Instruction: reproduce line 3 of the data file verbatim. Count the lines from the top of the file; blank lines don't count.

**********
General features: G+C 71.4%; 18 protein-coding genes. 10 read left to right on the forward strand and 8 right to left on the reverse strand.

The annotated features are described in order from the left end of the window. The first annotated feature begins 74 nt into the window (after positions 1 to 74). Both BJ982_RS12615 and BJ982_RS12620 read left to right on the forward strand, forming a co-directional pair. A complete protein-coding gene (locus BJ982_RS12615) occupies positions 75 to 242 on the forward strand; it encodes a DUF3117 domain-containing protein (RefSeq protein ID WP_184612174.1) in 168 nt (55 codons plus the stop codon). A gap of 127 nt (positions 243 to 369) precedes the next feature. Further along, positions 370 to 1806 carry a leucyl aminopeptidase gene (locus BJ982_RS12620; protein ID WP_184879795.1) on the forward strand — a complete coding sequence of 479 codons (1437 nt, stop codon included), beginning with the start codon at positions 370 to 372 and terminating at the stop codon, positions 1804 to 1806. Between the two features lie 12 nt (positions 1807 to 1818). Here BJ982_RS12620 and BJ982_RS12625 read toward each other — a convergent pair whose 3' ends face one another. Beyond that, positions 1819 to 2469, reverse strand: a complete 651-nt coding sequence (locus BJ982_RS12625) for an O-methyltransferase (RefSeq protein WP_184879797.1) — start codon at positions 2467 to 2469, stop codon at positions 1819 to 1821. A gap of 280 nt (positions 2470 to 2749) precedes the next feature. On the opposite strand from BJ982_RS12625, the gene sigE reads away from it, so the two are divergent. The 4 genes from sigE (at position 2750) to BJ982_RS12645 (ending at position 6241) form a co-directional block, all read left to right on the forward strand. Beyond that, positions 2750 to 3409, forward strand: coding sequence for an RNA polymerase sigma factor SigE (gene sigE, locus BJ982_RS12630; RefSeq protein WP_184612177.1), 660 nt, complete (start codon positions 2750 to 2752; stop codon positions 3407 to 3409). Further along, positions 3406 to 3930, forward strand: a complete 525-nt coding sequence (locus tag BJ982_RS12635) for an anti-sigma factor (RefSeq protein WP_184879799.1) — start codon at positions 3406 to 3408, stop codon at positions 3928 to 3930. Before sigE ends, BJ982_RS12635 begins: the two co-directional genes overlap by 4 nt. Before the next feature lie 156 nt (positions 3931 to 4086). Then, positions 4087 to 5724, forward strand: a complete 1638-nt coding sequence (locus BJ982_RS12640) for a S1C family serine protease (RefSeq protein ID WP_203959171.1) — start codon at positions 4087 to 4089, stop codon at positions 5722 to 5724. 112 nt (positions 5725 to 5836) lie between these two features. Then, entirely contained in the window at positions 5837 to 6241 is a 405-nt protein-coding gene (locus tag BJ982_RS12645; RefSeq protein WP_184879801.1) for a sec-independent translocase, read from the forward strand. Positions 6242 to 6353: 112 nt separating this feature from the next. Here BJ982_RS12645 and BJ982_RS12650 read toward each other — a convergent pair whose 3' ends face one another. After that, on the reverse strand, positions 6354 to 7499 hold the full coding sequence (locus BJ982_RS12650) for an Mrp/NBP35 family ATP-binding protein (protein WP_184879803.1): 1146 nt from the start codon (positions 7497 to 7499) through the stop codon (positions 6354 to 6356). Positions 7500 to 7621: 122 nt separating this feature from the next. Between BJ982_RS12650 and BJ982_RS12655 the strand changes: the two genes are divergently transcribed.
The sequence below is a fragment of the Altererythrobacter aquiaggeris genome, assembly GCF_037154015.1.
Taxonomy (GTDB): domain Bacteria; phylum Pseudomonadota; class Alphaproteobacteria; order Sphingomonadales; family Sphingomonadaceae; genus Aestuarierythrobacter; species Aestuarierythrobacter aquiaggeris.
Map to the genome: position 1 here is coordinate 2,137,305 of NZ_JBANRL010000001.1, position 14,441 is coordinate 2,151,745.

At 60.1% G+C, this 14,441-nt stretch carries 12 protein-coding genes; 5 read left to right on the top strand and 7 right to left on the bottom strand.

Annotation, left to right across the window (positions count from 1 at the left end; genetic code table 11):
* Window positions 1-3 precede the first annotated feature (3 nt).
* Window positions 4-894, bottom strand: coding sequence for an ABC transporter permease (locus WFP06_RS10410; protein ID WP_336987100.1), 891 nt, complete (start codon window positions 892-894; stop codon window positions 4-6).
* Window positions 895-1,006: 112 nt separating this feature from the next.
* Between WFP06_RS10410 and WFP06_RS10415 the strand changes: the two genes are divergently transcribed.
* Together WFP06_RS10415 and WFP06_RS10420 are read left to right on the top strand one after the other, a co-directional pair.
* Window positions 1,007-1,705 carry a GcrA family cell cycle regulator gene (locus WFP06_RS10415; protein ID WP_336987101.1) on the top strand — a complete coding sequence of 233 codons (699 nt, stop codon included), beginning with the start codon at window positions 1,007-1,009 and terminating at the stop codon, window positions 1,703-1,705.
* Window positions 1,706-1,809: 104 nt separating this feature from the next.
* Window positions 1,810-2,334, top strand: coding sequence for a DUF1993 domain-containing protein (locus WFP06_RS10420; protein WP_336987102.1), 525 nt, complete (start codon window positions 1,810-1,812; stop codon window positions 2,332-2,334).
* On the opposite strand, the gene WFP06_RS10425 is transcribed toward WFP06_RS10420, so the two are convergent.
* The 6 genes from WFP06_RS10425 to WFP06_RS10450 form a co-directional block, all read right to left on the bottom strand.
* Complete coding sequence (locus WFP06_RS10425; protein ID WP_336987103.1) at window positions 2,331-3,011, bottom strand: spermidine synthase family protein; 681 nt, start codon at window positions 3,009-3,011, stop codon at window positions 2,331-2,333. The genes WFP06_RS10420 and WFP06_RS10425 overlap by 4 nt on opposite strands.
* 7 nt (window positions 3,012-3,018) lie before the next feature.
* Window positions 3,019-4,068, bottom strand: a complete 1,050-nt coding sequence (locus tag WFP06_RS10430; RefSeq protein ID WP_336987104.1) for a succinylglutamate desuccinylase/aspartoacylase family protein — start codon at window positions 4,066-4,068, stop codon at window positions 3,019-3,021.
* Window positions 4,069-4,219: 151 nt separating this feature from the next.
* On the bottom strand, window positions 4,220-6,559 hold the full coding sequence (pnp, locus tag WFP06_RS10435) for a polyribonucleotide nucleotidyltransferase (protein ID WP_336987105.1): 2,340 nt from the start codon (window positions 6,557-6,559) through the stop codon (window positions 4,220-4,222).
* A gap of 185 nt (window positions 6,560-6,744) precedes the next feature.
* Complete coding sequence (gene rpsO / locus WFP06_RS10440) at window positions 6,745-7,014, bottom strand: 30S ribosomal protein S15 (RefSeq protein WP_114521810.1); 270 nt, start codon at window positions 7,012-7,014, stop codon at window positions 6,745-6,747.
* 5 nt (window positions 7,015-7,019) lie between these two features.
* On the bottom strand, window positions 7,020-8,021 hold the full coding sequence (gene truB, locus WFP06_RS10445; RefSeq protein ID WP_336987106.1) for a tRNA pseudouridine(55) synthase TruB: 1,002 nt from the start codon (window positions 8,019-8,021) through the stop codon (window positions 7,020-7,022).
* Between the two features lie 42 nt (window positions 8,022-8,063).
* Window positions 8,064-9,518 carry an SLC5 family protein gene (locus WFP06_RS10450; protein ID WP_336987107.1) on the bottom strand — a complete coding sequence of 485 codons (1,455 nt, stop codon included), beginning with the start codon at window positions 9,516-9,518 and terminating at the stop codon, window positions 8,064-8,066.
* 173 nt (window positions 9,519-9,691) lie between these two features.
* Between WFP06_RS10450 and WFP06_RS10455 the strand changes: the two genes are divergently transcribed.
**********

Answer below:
The sequence below is a fragment of the Altererythrobacter aquiaggeris genome, assembly GCF_037154015.1.